The link between folate and fertility is undeniable. Folate is necessary for DNA methylation and cell division, therefore it’s also essential in the development of egg cells that are able to successfully implant in the uterus. If you want to conceive, you need folate.
The problem is, folate is regarded as an umbrella term by many people, including health professionals. They consider synthetically produced folic acid to be the same thing as naturally occurring folate. However, the differences between folic acid and folate are stark, and those differences may be the reason why fertility is decreasing worldwide.
Folic acid: the good and the bad
Folic acid was first introduced to food in North America in 1998 to reduce the number of neural tube defects such as spina bifida and anencephaly. It worked. There is no doubt that neural tube defects have decreased as a result, and the practice of adding folic acid to food has been taken up in many countries around the world. But is this a case of having too much of a good thing? In fertility terms, it could well be.
Standard western diets now include a lot of folic acid. This artificial form of folate is added to breakfast cereals, commercially baked bread, protein bars, shakes, and energy drinks. Add in a folic acid supplement as prescribed or recommended by a health professional, and soon our bodies can be ingesting an estimated 1000 mcg or micrograms a day.
1000 micrograms! As far as the Dihydrofolate reductase (DHFR) enzyme is concerned, that is way too much. The DHFR enzyme breaks down folic acid and natural folates into tetrahydrofolate which is, essentially, a key nutrient for those wanting to conceive. But the DHFR enzyme can only metabolize about 200 micrograms of folic acid per day and, in this modern era of fortified foods and supplements, daily intakes of folic acid far exceed those levels.
The barrier in your folate pathway
As a result of having to deal with too much folic acid, the DHFR enzyme becomes inhibited or slowed. This leads to a build-up of folic acid and folates at the beginning of the folate cycle within the body. Think of the folate cycle as a pathway towards pregnancy. The build-up of unmetabolized folic acid and folates becomes something of a barrier in that pathway, an insurmountable wall that can prevent conception.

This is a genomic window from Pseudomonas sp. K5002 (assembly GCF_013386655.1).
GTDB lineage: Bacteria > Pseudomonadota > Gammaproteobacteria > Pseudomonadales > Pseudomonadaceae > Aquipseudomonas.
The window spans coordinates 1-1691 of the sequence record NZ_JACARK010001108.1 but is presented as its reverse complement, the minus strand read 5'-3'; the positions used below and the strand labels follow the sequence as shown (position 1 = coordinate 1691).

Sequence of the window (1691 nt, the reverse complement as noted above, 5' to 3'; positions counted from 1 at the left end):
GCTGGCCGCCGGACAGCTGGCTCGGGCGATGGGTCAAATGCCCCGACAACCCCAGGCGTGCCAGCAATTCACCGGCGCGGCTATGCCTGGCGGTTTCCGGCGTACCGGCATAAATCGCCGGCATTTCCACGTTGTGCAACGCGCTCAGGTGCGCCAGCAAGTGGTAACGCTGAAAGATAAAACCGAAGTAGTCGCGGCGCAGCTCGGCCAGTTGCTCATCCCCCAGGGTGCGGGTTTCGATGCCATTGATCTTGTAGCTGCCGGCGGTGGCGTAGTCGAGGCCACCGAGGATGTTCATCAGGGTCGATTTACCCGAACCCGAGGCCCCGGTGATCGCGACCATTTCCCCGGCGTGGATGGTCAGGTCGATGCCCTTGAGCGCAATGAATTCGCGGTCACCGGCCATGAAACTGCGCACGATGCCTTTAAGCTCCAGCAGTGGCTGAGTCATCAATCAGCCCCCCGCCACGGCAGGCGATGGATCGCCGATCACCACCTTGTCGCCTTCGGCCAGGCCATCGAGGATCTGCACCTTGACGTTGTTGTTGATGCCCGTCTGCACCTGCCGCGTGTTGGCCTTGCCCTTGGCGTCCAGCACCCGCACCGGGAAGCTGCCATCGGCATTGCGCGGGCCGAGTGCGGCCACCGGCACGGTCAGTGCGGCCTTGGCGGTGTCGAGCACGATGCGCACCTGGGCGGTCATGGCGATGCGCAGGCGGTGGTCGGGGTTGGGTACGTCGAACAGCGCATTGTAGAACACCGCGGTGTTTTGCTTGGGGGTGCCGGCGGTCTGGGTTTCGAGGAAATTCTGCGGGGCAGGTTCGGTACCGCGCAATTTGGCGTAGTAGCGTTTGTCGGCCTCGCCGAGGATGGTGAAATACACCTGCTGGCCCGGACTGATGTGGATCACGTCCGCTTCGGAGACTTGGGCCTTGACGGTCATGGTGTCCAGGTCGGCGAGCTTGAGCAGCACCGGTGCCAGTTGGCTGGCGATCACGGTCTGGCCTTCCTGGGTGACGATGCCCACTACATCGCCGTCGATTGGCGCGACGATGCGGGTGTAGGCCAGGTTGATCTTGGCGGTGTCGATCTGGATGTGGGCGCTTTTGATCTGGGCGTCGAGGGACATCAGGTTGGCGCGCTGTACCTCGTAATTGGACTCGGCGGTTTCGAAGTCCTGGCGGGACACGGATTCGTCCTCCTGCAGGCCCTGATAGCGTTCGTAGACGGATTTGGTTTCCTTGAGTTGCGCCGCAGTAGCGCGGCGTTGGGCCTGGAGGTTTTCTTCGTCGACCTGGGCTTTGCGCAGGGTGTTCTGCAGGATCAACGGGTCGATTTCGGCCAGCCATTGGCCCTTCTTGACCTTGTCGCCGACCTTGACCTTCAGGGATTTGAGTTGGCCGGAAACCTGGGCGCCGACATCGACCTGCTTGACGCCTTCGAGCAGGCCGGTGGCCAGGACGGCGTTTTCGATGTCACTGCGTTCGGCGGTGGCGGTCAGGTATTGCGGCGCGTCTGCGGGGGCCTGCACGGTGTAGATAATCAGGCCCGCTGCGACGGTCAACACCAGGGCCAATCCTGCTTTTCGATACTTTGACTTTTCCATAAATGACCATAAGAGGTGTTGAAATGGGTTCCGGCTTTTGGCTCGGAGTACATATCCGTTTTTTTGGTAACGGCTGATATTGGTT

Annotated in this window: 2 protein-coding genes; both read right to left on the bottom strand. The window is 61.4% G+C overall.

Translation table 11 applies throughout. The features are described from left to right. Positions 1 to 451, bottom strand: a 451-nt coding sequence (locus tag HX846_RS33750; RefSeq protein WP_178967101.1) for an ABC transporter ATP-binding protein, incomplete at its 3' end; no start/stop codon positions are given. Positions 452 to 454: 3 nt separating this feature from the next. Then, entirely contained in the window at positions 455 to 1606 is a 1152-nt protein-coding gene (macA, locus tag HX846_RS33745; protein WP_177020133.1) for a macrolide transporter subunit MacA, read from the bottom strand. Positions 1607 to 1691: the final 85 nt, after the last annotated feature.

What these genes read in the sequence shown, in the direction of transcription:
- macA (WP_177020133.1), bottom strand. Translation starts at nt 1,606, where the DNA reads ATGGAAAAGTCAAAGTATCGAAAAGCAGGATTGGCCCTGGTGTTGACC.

This can be compounded in anyone with the MTHFR gene mutation. If you have an MTHFR mutation, your MTHFR enzyme can have a function loss of up to 70%, and your folate cycle becomes drastically less efficient as a result. It gets even worse when folic acid is a large part of your diet, and it is topped up with a supplement recommended by someone working under the false belief that folic acid and natural folate are one and the same. Little wonder I counsel anyone with the MTHFR gene mutation to avoid folic acid, as it can have other adverse effects as well, such as compromising the immune system.
The beauty of folate, and where to find it
Folates are not all the same, so its important that you understand what naturally occuring folates are. This is especially important if you’ve been trying to become pregnant. Look for natural sources of folate. These include:
- Brussel sprouts
- sunflower seeds
- winter and summer squashes
These foods are high in folate, and that is good for you in many ways. Folate can protect against certain birth defects, and it is necessary for synthesizing and repairing DNA, proper cell division, and production of red blood cells. Folate metabolizes directly in the small intestine without fuss, unlike folic acid which can have a much more disruptive effect.
Knowing the difference between folate and folic acid, and accepting these IS a difference, is hugely important. It could explain, partly, the worldwide decline in fertility, and it could be the key to your future happiness. It’s time to start checking ingredient labels on commercially produced foods, and it could also be time to join our Facebook group and find out more about the crucial differences between the two.
When you are trying to get pregnant its not enough to rely on food to get your folate. You need a good prenatal supplement with active folate.